The Anbar Antiquities and Heritage Inspectorate announced on Tuesday, the start of the reconstruction of two archaeological sites in the governorate, while setting the date for their full completion.
Inspector of Anbar Antiquities and Heritage, Ammar Ali Hamdi, told the Iraqi News Agency (INA): “Maintenance work has begun at some of the prominent archaeological sites in Anbar Governorate, including the Maamoura Tower in Hit District and Khan Juraijib in Al-Qaim District. Maintenance work includes restoration, maintenance and treatment of the damaged parts of these two sites,” Pointing out that “Al-Maamoura Tower is considered the closest to the center of the governorate, as it is 17 to 19 meters high and has a cylindrical shape, as most historical accounts indicate that it was a tower for monitoring commercial caravans, a lighthouse for commercial caravans, and an indicative sign for them that were traveling between the Levant and Mesopotamia the tower cracked due to weather conditions and military operations that took place in the region during the period of ISIS terrorist gangs’ control over the cities.”
Hamdi added, “The General Authority of Antiquities, represented by the Anbar Antiquities Inspectorate, has begun a maintenance project to restore the cracks and compensate for the damaged parts of the tower at the expense of the Ministry of Culture and the General Authority of Antiquities and under the supervision of specialists, engineers, and archaeologists from the Anbar Antiquities Inspectorate.”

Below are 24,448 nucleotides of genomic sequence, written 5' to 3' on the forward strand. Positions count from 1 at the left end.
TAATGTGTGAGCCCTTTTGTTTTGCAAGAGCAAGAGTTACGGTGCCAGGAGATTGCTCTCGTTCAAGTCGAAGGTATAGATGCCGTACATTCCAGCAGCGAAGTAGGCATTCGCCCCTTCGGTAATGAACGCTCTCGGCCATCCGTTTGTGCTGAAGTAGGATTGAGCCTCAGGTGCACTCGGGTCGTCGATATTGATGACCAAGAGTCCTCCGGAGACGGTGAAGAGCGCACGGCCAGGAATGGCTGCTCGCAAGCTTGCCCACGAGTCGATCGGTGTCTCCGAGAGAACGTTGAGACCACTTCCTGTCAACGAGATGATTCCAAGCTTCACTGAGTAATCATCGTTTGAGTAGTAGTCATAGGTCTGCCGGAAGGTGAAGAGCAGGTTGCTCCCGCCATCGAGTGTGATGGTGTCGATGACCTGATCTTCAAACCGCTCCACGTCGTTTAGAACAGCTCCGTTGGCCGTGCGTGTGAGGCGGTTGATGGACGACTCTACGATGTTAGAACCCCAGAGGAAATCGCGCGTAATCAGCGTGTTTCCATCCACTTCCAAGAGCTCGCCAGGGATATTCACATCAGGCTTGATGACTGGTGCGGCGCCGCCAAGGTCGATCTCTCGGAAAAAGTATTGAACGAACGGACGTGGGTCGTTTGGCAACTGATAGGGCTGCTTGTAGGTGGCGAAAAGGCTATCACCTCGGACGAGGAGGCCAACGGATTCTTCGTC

He pointed out that "the second archaeological site, Khan Juraijib, is a site dating back to the eighteenth century AD. It was also specialized in the transportation of commercial caravans between the Levant and Mesopotamia and a place or rest stop for merchants and goods," pointing out that "no restoration work had previously been carried out on it due to circumstantial factors weather and time, as cracks occurred in it and led to the demolition of parts and a number of rooms in this khan, as the General Authority for Antiquities and the Anbar Antiquities Inspectorate, with the efforts of specialists from inspectors, engineers and archaeologists, began the process of restoration and maintenance of the damaged parts and replacing the fallen parts of the khan’s rooms so that it appears in its beautiful shape.”
He continued, "This is the first stage of maintenance, and there are later stages noting that "maintenance work began on the twelfth of this month, and it is hoped that the work will be fully completed before the end of this year."